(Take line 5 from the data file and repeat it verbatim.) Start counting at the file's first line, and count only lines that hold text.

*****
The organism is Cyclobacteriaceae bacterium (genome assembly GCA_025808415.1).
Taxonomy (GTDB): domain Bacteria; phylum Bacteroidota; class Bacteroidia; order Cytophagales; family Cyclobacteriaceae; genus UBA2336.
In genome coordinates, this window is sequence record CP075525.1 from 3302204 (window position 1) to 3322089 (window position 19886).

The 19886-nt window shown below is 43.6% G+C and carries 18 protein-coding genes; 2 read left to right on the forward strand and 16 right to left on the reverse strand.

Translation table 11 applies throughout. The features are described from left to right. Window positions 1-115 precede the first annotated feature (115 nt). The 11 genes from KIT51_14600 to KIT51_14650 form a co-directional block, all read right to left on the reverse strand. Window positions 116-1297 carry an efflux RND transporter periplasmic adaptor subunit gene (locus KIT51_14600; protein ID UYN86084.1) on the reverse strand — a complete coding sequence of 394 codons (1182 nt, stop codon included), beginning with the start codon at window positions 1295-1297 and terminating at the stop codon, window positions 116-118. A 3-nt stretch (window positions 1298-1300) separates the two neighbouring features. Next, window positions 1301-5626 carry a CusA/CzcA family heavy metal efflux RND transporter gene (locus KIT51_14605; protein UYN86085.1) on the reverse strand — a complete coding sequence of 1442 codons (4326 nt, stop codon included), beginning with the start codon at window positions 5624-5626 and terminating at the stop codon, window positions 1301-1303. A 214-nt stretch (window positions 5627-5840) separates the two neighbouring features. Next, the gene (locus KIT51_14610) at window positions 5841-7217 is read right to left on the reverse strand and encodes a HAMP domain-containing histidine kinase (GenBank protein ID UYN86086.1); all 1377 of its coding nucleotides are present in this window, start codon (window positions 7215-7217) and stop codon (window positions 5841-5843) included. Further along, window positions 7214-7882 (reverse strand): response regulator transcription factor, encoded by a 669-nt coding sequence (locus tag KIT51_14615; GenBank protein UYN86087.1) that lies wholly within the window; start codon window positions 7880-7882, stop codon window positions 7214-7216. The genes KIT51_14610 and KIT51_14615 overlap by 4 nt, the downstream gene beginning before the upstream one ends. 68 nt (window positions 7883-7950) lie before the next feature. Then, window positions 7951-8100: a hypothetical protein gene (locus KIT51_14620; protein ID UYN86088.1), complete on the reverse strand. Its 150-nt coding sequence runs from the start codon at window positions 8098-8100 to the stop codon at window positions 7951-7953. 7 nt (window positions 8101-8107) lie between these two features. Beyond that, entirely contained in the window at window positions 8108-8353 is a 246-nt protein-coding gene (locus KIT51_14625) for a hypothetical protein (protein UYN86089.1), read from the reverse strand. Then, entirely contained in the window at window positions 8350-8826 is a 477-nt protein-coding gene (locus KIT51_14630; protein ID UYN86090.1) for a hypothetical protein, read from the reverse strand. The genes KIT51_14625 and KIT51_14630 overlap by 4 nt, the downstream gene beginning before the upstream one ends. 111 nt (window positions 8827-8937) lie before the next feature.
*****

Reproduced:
Translation table 11 applies throughout. The features are described from left to right. Window positions 1-115 precede the first annotated feature (115 nt). The 11 genes from KIT51_14600 to KIT51_14650 form a co-directional block, all read right to left on the reverse strand. Window positions 116-1297 carry an efflux RND transporter periplasmic adaptor subunit gene (locus KIT51_14600; protein ID UYN86084.1) on the reverse strand — a complete coding sequence of 394 codons (1182 nt, stop codon included), beginning with the start codon at window positions 1295-1297 and terminating at the stop codon, window positions 116-118. A 3-nt stretch (window positions 1298-1300) separates the two neighbouring features. Next, window positions 1301-5626 carry a CusA/CzcA family heavy metal efflux RND transporter gene (locus KIT51_14605; protein UYN86085.1) on the reverse strand — a complete coding sequence of 1442 codons (4326 nt, stop codon included), beginning with the start codon at window positions 5624-5626 and terminating at the stop codon, window positions 1301-1303. A 214-nt stretch (window positions 5627-5840) separates the two neighbouring features. Next, the gene (locus KIT51_14610) at window positions 5841-7217 is read right to left on the reverse strand and encodes a HAMP domain-containing histidine kinase (GenBank protein ID UYN86086.1); all 1377 of its coding nucleotides are present in this window, start codon (window positions 7215-7217) and stop codon (window positions 5841-5843) included. Further along, window positions 7214-7882 (reverse strand): response regulator transcription factor, encoded by a 669-nt coding sequence (locus tag KIT51_14615; GenBank protein UYN86087.1) that lies wholly within the window; start codon window positions 7880-7882, stop codon window positions 7214-7216. The genes KIT51_14610 and KIT51_14615 overlap by 4 nt, the downstream gene beginning before the upstream one ends. 68 nt (window positions 7883-7950) lie before the next feature. Then, window positions 7951-8100: a hypothetical protein gene (locus KIT51_14620; protein ID UYN86088.1), complete on the reverse strand. Its 150-nt coding sequence runs from the start codon at window positions 8098-8100 to the stop codon at window positions 7951-7953. 7 nt (window positions 8101-8107) lie between these two features. Beyond that, entirely contained in the window at window positions 8108-8353 is a 246-nt protein-coding gene (locus KIT51_14625) for a hypothetical protein (protein UYN86089.1), read from the reverse strand. Then, entirely contained in the window at window positions 8350-8826 is a 477-nt protein-coding gene (locus KIT51_14630; protein ID UYN86090.1) for a hypothetical protein, read from the reverse strand. The genes KIT51_14625 and KIT51_14630 overlap by 4 nt, the downstream gene beginning before the upstream one ends. 111 nt (window positions 8827-8937) lie before the next feature.